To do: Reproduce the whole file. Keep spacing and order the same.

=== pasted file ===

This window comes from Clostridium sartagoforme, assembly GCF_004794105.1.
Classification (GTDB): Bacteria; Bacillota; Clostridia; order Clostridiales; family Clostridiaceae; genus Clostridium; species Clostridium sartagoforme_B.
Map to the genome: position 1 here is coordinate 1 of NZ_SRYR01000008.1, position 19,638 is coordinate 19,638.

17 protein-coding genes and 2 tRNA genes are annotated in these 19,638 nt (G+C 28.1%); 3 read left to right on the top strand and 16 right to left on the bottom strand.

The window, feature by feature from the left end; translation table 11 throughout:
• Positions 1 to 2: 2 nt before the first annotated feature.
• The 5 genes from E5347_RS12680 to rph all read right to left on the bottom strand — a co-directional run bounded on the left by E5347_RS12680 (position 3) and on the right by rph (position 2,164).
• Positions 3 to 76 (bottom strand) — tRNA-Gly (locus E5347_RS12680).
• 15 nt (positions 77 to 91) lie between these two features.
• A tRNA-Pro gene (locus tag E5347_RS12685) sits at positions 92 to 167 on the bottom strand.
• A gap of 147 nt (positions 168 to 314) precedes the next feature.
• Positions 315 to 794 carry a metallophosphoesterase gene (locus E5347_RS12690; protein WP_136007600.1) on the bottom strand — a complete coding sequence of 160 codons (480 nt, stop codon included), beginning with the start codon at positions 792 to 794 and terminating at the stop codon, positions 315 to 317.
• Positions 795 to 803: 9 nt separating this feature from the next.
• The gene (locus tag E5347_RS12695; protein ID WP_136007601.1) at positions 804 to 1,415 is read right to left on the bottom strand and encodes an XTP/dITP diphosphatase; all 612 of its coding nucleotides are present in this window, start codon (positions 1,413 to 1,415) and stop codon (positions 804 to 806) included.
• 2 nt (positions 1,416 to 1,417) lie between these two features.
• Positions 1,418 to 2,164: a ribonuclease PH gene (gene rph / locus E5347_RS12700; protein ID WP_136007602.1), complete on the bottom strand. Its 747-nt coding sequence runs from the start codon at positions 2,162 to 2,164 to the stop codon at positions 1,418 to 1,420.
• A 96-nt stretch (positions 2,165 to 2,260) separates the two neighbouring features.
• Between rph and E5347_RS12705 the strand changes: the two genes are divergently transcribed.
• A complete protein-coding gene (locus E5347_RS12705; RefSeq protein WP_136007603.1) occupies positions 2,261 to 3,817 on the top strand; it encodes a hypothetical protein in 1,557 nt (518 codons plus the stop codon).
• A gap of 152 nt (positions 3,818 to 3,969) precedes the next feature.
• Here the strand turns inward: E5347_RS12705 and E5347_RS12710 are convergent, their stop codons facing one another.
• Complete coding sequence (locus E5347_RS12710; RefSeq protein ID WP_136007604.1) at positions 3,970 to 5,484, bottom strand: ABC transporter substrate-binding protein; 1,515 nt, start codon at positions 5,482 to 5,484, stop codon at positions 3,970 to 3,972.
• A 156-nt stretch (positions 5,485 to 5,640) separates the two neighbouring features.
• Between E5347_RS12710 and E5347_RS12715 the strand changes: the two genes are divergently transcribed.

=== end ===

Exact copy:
This window comes from Clostridium sartagoforme, assembly GCF_004794105.1.
Classification (GTDB): Bacteria; Bacillota; Clostridia; order Clostridiales; family Clostridiaceae; genus Clostridium; species Clostridium sartagoforme_B.
Map to the genome: position 1 here is coordinate 1 of NZ_SRYR01000008.1, position 19,638 is coordinate 19,638.

17 protein-coding genes and 2 tRNA genes are annotated in these 19,638 nt (G+C 28.1%); 3 read left to right on the top strand and 16 right to left on the bottom strand.

The window, feature by feature from the left end; translation table 11 throughout:
• Positions 1 to 2: 2 nt before the first annotated feature.
• The 5 genes from E5347_RS12680 to rph all read right to left on the bottom strand — a co-directional run bounded on the left by E5347_RS12680 (position 3) and on the right by rph (position 2,164).
• Positions 3 to 76 (bottom strand) — tRNA-Gly (locus E5347_RS12680).
• 15 nt (positions 77 to 91) lie between these two features.
• A tRNA-Pro gene (locus tag E5347_RS12685) sits at positions 92 to 167 on the bottom strand.
• A gap of 147 nt (positions 168 to 314) precedes the next feature.
• Positions 315 to 794 carry a metallophosphoesterase gene (locus E5347_RS12690; protein WP_136007600.1) on the bottom strand — a complete coding sequence of 160 codons (480 nt, stop codon included), beginning with the start codon at positions 792 to 794 and terminating at the stop codon, positions 315 to 317.
• Positions 795 to 803: 9 nt separating this feature from the next.
• The gene (locus tag E5347_RS12695; protein ID WP_136007601.1) at positions 804 to 1,415 is read right to left on the bottom strand and encodes an XTP/dITP diphosphatase; all 612 of its coding nucleotides are present in this window, start codon (positions 1,413 to 1,415) and stop codon (positions 804 to 806) included.
• 2 nt (positions 1,416 to 1,417) lie between these two features.
• Positions 1,418 to 2,164: a ribonuclease PH gene (gene rph / locus E5347_RS12700; protein ID WP_136007602.1), complete on the bottom strand. Its 747-nt coding sequence runs from the start codon at positions 2,162 to 2,164 to the stop codon at positions 1,418 to 1,420.
• A 96-nt stretch (positions 2,165 to 2,260) separates the two neighbouring features.
• Between rph and E5347_RS12705 the strand changes: the two genes are divergently transcribed.
• A complete protein-coding gene (locus E5347_RS12705; RefSeq protein WP_136007603.1) occupies positions 2,261 to 3,817 on the top strand; it encodes a hypothetical protein in 1,557 nt (518 codons plus the stop codon).
• A gap of 152 nt (positions 3,818 to 3,969) precedes the next feature.
• Here the strand turns inward: E5347_RS12705 and E5347_RS12710 are convergent, their stop codons facing one another.
• Complete coding sequence (locus E5347_RS12710; RefSeq protein ID WP_136007604.1) at positions 3,970 to 5,484, bottom strand: ABC transporter substrate-binding protein; 1,515 nt, start codon at positions 5,482 to 5,484, stop codon at positions 3,970 to 3,972.
• A 156-nt stretch (positions 5,485 to 5,640) separates the two neighbouring features.
• Between E5347_RS12710 and E5347_RS12715 the strand changes: the two genes are divergently transcribed.